Darting between aisles and chairs, I found my seat next to Olivia Green, my lab partner through most of medical school. She had a fiery personality to go with a shock of red hair she often wound into a thick braid over her shoulder. To many of our classmates, Olivia seemed socially awkward because of her literal interpretation of just about everything. She had a certain candor about her, which I liked because occasionally we used each other for other things and she never gave me any emotional bullshit.
“You’re late. You missed the walk up.”
“I noticed. I was trapped in the parking lot.”
“Trapped by who?” she whispered in a concerned voice.
My best friend, Frankie, was sitting on the other side of Olivia. He leaned in, shot me a look, and laughed. “Nate meant the parking lot was busy, Olivia.”
“Oh,” Olivia said. Frankie shook his head and then whispered across to me, “And she’s going to be performing heart surgery? That’s a scary thought.”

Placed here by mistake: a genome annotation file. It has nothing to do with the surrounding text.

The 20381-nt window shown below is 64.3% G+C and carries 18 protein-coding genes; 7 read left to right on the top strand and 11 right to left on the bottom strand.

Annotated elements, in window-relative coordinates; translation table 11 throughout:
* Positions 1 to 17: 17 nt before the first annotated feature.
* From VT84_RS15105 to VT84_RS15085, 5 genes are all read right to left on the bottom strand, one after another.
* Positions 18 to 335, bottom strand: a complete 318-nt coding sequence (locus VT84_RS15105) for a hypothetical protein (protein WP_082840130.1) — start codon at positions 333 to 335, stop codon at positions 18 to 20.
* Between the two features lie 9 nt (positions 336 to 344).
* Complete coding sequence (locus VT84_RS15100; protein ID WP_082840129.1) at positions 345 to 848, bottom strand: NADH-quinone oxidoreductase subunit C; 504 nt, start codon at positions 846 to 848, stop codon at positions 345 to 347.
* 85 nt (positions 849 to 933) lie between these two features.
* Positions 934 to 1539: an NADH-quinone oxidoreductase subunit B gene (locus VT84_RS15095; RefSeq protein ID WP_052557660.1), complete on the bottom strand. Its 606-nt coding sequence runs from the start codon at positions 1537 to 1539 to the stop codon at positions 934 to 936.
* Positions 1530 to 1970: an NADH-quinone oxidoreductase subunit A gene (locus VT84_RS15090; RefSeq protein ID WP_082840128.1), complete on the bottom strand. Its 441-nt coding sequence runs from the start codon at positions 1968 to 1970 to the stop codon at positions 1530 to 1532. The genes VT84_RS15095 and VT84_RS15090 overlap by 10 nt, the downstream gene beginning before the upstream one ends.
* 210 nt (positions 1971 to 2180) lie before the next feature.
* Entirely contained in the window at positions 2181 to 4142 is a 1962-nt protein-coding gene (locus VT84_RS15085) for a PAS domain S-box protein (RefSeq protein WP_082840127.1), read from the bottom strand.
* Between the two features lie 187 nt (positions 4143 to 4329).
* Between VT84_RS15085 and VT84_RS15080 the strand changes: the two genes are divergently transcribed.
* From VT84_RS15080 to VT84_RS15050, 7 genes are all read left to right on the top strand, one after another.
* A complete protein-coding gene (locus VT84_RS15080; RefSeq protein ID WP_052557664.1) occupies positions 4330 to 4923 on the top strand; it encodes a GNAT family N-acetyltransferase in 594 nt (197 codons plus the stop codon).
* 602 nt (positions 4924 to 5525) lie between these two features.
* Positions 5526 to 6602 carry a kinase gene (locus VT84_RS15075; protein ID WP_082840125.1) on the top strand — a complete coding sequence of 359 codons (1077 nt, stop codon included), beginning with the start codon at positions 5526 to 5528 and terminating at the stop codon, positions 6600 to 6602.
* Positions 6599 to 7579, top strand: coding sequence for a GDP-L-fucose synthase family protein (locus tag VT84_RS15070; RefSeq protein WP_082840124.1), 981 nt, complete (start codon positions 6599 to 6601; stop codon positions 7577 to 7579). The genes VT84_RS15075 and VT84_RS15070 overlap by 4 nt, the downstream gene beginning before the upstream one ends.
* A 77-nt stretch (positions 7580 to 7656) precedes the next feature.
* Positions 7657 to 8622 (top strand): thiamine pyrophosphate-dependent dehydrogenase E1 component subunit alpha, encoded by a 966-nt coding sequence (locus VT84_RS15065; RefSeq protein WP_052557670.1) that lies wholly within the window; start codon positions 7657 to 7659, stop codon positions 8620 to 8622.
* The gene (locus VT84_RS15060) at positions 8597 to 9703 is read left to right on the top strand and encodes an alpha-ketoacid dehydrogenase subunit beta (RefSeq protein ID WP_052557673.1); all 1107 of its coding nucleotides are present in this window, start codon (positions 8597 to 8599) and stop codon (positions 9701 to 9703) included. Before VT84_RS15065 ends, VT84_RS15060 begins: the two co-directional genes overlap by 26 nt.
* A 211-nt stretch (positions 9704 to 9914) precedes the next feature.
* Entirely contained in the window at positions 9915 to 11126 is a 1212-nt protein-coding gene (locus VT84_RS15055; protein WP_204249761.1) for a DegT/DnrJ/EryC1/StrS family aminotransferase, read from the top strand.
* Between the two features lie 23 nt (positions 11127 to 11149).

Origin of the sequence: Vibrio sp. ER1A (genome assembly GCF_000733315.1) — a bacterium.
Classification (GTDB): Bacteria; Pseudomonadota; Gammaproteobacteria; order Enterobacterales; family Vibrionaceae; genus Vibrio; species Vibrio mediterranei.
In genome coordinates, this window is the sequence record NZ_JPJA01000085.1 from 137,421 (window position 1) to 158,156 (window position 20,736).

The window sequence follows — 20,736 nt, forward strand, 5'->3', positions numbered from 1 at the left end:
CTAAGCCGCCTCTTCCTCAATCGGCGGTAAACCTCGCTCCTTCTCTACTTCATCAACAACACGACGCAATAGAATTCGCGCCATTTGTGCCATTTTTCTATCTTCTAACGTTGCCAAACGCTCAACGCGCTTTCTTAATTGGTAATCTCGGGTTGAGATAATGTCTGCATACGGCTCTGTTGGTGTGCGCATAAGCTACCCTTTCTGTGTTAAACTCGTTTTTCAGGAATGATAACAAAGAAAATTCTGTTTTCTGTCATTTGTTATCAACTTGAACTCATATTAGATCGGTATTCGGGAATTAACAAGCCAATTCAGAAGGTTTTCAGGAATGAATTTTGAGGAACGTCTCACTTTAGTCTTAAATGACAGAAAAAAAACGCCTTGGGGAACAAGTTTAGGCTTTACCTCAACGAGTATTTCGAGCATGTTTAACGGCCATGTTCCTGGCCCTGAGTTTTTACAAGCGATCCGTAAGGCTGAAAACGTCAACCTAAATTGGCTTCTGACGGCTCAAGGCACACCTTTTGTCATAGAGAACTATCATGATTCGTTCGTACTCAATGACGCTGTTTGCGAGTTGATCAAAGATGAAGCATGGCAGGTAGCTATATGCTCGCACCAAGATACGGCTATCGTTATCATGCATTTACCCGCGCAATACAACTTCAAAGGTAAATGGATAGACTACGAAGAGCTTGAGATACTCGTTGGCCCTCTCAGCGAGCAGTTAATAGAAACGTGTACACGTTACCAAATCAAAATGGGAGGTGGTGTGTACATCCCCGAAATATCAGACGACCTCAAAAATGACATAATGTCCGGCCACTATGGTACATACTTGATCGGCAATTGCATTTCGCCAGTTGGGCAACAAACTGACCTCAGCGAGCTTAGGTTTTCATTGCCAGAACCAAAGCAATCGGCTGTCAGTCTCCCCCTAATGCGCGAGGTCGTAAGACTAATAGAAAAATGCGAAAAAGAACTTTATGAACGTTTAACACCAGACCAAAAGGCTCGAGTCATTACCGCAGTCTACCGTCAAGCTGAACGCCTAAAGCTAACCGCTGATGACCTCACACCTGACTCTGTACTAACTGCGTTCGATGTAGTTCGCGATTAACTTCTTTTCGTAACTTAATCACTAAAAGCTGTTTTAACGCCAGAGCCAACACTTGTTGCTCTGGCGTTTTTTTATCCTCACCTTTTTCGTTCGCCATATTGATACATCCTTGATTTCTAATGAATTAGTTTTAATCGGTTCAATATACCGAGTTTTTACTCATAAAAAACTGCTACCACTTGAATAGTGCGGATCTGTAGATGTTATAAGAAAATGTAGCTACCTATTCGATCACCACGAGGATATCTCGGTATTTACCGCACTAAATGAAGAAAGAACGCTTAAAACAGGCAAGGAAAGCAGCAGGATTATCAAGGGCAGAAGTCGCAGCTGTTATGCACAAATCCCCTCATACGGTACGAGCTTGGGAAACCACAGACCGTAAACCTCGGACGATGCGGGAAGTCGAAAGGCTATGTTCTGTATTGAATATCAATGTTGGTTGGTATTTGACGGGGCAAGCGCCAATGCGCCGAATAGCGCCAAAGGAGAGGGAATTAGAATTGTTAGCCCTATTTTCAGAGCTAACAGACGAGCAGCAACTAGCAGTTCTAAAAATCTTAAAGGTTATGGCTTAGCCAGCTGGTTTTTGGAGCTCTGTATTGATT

“Shut up, Frankie,” she said, elbowing him in the side. Frankie and Olivia just barely got along, and I think it was for my sake. Olivia was going to make a better doctor than both of us combined, and I think that got under Frankie’s skin.
The MC, Rod Lohan, who was also a friend and colleague of my father’s, began his speech. He announced the new physicians of the class of 2005, and before I knew it I was being called up to the stage.
“Nathanial Ethan Meyers.”
I thought that would be the last time I would hear my full name without the word “doctor” in front of it, like the rest of my life would be defined completely by my profession.
As I approached Dr. Lohan, whom I’d respected most of my life, I saw a glimmer in his eye. He was proud. I turned and searched for my mother and father in the crowd and found them looking up at me the same way. The long years of hard work paid off in that moment, but just as Dr. Lohan placed the graduation hood on my shoulders, I realized that my work had only just begun.